The Belfast boycott was a reaction to pogroms against Catholics and was intended as I understand it to pressure the Northern govt to put a stop to them. It lasted from 1921-23. It was ended by the Craig-Collins pact whereby Craig agreed to take action to protect Catholics from Loyalist violence in return for an end to the boycott. Which was a pack of lies on his part. By the way we were not “De Valera’s republic” at this stage. Indeed it was not Dev who declared the republic after independence but Costello (Fine Gael) in 1949 – against Dev’s advice. Dev created republican institutions like the Presidency but it was not strictly speaking a republic yet – at least de jure.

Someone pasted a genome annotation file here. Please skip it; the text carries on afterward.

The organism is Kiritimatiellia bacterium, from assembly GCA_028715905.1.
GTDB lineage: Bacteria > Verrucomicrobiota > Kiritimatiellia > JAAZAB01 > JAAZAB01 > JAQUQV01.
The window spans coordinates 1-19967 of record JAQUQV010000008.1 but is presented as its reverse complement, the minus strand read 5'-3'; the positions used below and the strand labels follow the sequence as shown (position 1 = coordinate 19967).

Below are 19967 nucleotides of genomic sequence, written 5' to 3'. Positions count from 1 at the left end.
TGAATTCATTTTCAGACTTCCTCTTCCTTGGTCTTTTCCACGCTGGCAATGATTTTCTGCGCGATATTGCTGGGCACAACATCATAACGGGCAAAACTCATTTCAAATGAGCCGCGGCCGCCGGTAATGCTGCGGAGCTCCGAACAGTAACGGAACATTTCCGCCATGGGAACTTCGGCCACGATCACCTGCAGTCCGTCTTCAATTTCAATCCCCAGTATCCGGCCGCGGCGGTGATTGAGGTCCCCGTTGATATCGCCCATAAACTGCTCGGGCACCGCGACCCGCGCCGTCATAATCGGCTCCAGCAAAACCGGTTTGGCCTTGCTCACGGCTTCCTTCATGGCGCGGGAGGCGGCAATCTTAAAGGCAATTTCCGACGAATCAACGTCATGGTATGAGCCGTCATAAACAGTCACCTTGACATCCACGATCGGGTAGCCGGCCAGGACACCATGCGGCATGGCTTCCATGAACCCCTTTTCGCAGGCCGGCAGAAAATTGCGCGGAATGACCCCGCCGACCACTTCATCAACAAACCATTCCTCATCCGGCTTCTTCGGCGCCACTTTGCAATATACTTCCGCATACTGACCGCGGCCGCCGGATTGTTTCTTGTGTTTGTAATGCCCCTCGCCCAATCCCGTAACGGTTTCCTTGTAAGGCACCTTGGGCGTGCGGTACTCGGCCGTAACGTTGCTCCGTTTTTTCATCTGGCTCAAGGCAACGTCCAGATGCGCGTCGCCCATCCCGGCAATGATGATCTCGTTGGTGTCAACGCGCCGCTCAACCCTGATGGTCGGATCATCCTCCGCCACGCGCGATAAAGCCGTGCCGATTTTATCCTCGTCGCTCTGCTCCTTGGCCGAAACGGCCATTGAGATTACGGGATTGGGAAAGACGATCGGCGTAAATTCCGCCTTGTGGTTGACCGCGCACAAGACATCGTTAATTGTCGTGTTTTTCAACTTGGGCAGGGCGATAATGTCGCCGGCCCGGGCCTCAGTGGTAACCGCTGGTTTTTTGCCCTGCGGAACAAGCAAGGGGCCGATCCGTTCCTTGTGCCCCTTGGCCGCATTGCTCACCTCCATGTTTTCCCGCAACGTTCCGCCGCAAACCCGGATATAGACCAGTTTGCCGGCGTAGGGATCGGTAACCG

What do I think of Redmond? Very ambivalent. I think his heart was in the right place, in that he genuinely believed that Home Rule was the best that could be achieved, and indeed he seems to have believed that it was in Ireland’s interests to be a devolved part of the UK rather than separating outright. The latter belief on his part is one I would find impossible to agree with – especially given the South’s poverty after 753 years of British rule. The autonomy on offer was far too weak. Having read the Government of Ireland Act 1920, it is clear that the Southern Home Rule was to exclude taxation, postal-services, justice policy, foreign and defence policy. Even land-reform was not to be completely under Dublin’s control. In short, more like a Welsh Assembly than a Scottish Parliament – and totally inadequate after 46 years of voting for Home Rule. Parnell would have turned in his grave at such terms. I would also chastise Redmond for his enthusiasm in calling on Nationalists to join the British army in WW1 in the naieve view that this would gain All-Ireland Home Rule. Irishmen had already served in the British army for centuries but it did not make them any more well-disposed towards us during the Famine or other episodes in our history, so why would this have been different?